Abstract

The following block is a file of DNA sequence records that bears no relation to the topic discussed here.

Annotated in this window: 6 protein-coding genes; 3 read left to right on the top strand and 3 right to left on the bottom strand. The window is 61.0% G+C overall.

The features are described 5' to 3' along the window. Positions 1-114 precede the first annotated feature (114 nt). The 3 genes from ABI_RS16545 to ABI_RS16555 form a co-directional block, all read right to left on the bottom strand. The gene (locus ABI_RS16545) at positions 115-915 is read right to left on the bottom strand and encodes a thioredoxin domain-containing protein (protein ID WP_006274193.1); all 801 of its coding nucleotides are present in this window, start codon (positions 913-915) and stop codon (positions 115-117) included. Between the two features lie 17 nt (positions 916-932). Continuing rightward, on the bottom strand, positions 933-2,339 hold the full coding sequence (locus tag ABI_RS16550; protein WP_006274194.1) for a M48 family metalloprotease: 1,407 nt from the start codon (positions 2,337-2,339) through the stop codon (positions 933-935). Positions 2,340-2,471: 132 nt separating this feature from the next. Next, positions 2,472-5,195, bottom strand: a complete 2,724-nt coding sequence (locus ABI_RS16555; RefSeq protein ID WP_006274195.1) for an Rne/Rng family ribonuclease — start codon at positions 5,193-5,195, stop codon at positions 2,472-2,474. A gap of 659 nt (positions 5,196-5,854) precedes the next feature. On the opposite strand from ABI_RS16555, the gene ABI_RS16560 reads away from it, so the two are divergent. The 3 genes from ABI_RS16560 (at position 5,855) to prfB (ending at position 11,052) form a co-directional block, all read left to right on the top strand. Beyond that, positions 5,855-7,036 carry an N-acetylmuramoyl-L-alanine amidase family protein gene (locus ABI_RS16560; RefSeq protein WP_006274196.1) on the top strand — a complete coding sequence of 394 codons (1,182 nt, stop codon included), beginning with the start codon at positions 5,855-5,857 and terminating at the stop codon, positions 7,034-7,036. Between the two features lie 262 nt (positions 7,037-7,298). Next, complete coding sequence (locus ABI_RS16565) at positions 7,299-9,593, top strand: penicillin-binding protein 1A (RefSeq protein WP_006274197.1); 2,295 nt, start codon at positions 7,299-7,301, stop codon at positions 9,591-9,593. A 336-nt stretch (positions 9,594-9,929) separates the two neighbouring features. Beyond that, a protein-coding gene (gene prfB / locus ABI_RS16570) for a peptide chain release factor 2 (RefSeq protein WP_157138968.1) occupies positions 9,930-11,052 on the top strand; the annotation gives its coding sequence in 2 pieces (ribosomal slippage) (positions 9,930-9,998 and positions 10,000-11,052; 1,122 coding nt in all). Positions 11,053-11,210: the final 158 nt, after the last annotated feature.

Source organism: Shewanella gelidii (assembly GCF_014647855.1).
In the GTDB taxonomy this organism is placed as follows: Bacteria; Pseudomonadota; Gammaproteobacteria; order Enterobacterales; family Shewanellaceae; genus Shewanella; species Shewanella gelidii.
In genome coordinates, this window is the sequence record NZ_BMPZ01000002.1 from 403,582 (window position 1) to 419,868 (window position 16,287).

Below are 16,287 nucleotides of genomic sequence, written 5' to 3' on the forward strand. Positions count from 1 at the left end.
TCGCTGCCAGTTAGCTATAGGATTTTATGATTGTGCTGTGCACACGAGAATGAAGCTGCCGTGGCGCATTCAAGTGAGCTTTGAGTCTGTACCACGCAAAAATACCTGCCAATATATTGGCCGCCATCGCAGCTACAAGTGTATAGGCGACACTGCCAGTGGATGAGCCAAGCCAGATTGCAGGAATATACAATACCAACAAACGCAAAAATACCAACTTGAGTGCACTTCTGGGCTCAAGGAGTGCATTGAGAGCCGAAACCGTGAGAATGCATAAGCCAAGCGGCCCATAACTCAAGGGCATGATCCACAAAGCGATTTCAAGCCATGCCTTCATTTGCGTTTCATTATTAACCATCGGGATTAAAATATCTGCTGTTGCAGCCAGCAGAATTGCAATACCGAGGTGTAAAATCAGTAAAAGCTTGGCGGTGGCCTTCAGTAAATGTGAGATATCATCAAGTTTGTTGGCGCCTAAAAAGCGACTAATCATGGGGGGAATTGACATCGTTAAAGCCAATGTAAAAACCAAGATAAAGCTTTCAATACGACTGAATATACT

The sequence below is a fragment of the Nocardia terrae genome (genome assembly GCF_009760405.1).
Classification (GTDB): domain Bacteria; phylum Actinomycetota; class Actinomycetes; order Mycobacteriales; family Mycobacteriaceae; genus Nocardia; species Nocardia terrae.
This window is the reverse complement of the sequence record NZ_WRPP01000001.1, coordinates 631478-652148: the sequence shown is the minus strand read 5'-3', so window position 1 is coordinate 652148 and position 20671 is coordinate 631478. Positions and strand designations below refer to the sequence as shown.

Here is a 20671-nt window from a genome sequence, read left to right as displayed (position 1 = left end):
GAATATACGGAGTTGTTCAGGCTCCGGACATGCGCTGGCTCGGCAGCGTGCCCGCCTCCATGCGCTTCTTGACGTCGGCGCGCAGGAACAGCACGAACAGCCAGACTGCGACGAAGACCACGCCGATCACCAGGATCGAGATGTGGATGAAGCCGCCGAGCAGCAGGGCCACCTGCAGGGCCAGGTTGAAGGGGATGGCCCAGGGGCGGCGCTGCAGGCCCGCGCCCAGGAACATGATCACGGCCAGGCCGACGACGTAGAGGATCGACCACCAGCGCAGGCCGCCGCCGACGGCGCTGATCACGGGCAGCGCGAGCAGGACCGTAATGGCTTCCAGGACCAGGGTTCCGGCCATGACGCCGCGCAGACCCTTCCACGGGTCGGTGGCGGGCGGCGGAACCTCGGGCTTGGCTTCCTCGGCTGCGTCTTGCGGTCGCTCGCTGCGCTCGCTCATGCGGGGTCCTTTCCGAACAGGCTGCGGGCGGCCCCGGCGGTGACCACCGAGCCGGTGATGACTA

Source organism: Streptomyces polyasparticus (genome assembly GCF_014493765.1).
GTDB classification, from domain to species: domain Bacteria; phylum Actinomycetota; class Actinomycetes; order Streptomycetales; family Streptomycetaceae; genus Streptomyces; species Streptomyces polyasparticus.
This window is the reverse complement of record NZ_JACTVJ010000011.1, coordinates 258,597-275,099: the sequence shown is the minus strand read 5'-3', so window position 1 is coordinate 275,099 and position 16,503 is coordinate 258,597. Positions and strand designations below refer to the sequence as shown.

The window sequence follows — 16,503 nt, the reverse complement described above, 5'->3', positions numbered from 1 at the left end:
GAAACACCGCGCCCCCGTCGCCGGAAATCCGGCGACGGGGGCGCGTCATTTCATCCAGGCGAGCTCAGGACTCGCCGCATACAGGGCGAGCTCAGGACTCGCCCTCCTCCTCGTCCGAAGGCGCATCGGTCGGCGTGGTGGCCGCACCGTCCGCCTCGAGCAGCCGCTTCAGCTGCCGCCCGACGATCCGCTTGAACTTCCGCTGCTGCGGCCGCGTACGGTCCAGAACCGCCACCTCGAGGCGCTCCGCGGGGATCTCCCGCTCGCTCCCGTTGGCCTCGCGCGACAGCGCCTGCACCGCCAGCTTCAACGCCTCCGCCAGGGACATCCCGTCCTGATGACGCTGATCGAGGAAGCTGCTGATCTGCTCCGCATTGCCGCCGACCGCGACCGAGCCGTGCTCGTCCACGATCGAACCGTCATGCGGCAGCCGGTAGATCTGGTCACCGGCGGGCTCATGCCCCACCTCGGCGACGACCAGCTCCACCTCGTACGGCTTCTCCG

The distribution pattern of stable-isotope ratio δ18O in cold glaciers, ice streams, and ice sheets has the potential to reveal past changes in flow rate, for example those associated with surges. In this study, we use a time-dependent numerical model of ice flow to establish that each surge creates a stratigraphic horizon across which δ18O is discontinuous. Two plausible relations between glacier geometry and δ18O in snowfall allow us to bracket the expected magnitude of this isotopic signal. These stratigraphic markers could be located by δ18O analysis of a longitudinal series of ice cores or by detailed longitudinal sampling of exposed ice.Calculations for a model with characteristics resembling those of Steele Glacier, Yukon Territory, showed that at most three stratigraphic markers could be detected at any one time. The discontinuities in δ18O were as large as 0.8‰. This is an order of magnitude larger than mass spectrometer precision but comparable to observed background noise at Steele Glacier.

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